Ultimately, it was World War II that brought the Syrian and Lebanese mandates to an end in 1945, when the French agreed to full independence and the withdrawal of all their troops from the two nations. Historians of the mandate have long debated its legacy. While the French mandate officials often saw themselves as saviors from the oppressive rule of the Ottoman Turks, Arab nationalists at the time questioned the morality of the mandate system itself, as well as the French implementation of it in their countries. Later historians, while often acknowledging to one degree or another some of the positive aspects of the mandatory administration, have generally concluded that this was an inherently colonial process that left an insufficiently-prepared, and in some ways permanently weakened administrative system in its wake.


World War I and the implementation of the mandate period in the years following it ushered in an age of increased European, and later American, direct intervention in the workings of Middle Eastern states. While European powers had been meddling in Ottoman affairs since the late 18th century, and held effective control over Egypt since the late nineteenth century, the post-WWI period ushered in an era of direct colonial rule over the more populous Arab regions of the former Ottoman Empire. When the mandatory administrations were brought to an end throughout the Middle East, Western involvement with these states did not come to an end, and can still be seen to this day. For the governments of Syria and Lebanon, the legacy of the mandate can be seen in the conflicts and divisions that have plagued those two countries since.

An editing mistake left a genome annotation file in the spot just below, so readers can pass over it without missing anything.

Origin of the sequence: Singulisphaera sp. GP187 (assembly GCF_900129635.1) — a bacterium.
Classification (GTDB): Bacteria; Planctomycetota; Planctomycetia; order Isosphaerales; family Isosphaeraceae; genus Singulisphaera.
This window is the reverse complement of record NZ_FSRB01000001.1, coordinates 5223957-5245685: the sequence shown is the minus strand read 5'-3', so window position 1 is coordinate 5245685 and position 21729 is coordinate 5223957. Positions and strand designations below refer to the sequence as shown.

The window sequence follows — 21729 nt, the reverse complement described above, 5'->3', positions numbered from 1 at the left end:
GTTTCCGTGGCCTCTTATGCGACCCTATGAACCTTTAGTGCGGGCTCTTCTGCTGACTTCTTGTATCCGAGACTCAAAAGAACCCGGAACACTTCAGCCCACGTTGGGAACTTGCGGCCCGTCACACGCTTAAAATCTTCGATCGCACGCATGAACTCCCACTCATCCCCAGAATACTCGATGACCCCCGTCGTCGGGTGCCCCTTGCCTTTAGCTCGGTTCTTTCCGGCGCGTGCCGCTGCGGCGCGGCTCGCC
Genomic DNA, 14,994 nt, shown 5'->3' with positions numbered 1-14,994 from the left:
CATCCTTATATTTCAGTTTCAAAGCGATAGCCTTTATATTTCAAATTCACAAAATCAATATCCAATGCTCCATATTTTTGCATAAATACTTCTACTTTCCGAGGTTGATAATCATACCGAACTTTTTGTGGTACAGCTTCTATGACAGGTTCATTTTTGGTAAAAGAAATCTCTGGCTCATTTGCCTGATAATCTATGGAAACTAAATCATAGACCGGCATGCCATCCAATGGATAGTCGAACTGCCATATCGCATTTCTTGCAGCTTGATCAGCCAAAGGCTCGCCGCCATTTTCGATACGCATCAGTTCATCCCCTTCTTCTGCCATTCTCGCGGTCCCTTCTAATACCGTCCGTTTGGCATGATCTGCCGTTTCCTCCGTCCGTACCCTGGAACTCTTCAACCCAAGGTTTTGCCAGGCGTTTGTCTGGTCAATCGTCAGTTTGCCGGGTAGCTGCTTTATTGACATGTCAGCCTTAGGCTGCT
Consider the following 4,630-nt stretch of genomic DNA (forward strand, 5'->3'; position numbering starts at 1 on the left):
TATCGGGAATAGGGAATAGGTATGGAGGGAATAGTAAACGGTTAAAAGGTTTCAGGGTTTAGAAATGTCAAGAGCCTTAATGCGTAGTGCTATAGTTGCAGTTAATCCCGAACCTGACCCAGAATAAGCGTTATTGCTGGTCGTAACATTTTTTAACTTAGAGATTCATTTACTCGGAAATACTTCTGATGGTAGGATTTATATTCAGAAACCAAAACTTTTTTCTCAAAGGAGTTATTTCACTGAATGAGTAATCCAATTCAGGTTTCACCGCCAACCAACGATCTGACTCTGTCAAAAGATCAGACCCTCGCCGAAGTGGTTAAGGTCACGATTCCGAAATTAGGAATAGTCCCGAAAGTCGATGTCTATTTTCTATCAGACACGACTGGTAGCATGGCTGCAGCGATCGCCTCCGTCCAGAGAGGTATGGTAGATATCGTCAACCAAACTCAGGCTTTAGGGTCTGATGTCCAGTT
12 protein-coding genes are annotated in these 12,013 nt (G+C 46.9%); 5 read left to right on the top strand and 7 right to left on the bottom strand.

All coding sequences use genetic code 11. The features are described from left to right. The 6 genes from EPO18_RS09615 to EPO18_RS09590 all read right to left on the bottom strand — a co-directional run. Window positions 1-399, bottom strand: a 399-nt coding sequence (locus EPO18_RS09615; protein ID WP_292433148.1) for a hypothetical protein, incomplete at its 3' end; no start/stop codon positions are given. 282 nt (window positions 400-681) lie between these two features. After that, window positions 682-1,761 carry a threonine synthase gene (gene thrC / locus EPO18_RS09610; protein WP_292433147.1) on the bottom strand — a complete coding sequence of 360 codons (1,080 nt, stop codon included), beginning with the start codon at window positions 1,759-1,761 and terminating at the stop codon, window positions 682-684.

Feel free to leave any comments, thoughts, or questions in the comments section!

Week 9 Roll Call

Welcome to Week 9. Enjoy and Happy Thanksgiving!

Historical Scholarship of the Modern Middle East

Khalidi, Rashid, Lisa Anderson, Muhammad Muslih, and Reeva S. Simon, eds. The Origins of Arab Nationalism. New York: Columbia University Press, 1991.

Gershoni, Israel, and James Jankowski, eds. Rethinking Nationalism in the Arab Middle East. New York: Columbia University Press, 1997.

History and Theory

Crosby, Alfred. “The Past and Present of Environmental History.” The American Historical Review 100, no. 4 (October 1995): 1177-1189.

Grassby, Richard. “Material Culture and Cultural History.” Journal of Interdisciplinary History 35, no. 4 (Spring 2005): 591-603.

Mayne, Alan. “On the Edges of History: Reflections on Historical Archaeology.” American Historical Review (February 2008): 93-118.

McNeill, J. R. “The State of the Field of Environmental History.” Annual Review of Environment and Resources 35 (2010): 345-374.

Orser, Jr., Charles E. “Twenty-First-Century Historical Archaeology.” Journal of Archaeology Res 18 (2010): 111-150.

Week 7 Roll Call

This week’s line up, for your viewing pleasure:

Historical Scholarship of the Modern Middle East

Hourani, Albert. “Ottoman Reform and the Politics of Notables.” In Albert Hourani, Philip S. Khoury, Mary C. Wilson, eds., The Modern Middle East: A Reader. Berkeley: University of California Press, 1993, 83-109.

Khoury, Philip S. Urban Notables and Arab Nationalism: The Politics of Damascus 1860-1920. Cambridge: Cambridge University Press, 1983.

Research Seminar in United States History

Bald, Vivek. “Overlapping Diasporas, Multiracial Lives: South Asian Muslims in U.S. Communities of Color, 1880-1950.” Souls: A Critical Journal of Black Politics 8, no. 4 (2006): 1-21.

Chang, David. “Borderlands in a World at Sea: Concow Indians, Native Hawaiians, and South Chinese in Indigenous, Global, and National Spaces.” Journal of American History 98, no. 2 (2011): 384-403.